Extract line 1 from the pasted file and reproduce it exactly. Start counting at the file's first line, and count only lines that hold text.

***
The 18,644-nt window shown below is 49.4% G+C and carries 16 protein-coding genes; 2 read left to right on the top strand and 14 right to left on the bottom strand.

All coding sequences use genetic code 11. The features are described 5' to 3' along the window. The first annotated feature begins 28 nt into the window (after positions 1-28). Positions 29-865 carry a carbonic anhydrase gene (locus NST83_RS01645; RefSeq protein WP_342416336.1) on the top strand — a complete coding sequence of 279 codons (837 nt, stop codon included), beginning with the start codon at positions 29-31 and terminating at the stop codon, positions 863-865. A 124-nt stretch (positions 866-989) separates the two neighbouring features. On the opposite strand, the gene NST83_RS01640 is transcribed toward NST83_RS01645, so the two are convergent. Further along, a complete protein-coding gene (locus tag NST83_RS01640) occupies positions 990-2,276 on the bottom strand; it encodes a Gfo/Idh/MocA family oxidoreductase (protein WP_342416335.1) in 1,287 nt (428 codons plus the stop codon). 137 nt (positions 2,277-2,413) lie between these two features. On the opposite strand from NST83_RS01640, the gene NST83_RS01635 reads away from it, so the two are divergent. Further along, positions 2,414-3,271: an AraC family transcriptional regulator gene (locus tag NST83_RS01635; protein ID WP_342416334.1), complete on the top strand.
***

The 18,644-nt window shown below is 49.4% G+C and carries 16 protein-coding genes; 2 read left to right on the top strand and 14 right to left on the bottom strand.